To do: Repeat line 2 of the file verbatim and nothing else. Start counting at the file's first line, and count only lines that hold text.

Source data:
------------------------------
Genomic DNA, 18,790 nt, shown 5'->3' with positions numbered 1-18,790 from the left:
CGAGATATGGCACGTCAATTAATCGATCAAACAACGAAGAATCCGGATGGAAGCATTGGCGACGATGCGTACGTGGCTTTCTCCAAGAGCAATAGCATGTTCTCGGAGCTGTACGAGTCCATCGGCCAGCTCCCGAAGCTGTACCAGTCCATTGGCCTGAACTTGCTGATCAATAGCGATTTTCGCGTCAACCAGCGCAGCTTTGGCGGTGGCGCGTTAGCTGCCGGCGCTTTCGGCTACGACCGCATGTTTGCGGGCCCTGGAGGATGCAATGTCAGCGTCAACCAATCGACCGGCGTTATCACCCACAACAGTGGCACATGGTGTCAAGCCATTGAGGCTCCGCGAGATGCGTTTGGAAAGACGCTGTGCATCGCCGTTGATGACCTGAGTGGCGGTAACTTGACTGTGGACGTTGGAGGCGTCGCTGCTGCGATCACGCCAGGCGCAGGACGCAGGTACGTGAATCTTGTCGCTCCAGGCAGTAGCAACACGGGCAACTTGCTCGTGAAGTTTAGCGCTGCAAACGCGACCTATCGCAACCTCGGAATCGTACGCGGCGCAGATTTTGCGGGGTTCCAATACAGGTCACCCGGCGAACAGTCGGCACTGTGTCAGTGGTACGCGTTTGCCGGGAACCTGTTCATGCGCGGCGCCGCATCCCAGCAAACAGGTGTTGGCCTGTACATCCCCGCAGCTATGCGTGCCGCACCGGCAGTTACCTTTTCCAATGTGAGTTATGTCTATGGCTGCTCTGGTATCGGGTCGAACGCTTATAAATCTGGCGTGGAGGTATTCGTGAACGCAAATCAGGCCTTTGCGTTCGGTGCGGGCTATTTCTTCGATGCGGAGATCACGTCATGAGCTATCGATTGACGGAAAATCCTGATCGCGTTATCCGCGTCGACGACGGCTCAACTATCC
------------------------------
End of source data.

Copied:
CGAGATATGGCACGTCAATTAATCGATCAAACAACGAAGAATCCGGATGGAAGCATTGGCGACGATGCGTACGTGGCTTTCTCCAAGAGCAATAGCATGTTCTCGGAGCTGTACGAGTCCATCGGCCAGCTCCCGAAGCTGTACCAGTCCATTGGCCTGAACTTGCTGATCAATAGCGATTTTCGCGTCAACCAGCGCAGCTTTGGCGGTGGCGCGTTAGCTGCCGGCGCTTTCGGCTACGACCGCATGTTTGCGGGCCCTGGAGGATGCAATGTCAGCGTCAACCAATCGACCGGCGTTATCACCCACAACAGTGGCACATGGTGTCAAGCCATTGAGGCTCCGCGAGATGCGTTTGGAAAGACGCTGTGCATCGCCGTTGATGACCTGAGTGGCGGTAACTTGACTGTGGACGTTGGAGGCGTCGCTGCTGCGATCACGCCAGGCGCAGGACGCAGGTACGTGAATCTTGTCGCTCCAGGCAGTAGCAACACGGGCAACTTGCTCGTGAAGTTTAGCGCTGCAAACGCGACCTATCGCAACCTCGGAATCGTACGCGGCGCAGATTTTGCGGGGTTCCAATACAGGTCACCCGGCGAACAGTCGGCACTGTGTCAGTGGTACGCGTTTGCCGGGAACCTGTTCATGCGCGGCGCCGCATCCCAGCAAACAGGTGTTGGCCTGTACATCCCCGCAGCTATGCGTGCCGCACCGGCAGTTACCTTTTCCAATGTGAGTTATGTCTATGGCTGCTCTGGTATCGGGTCGAACGCTTATAAATCTGGCGTGGAGGTATTCGTGAACGCAAATCAGGCCTTTGCGTTCGGTGCGGGCTATTTCTTCGATGCGGAGATCACGTCATGAGCTATCGATTGACGGAAAATCCTGATCGCGTTATCCGCGTCGACGACGGCTCAACTATCC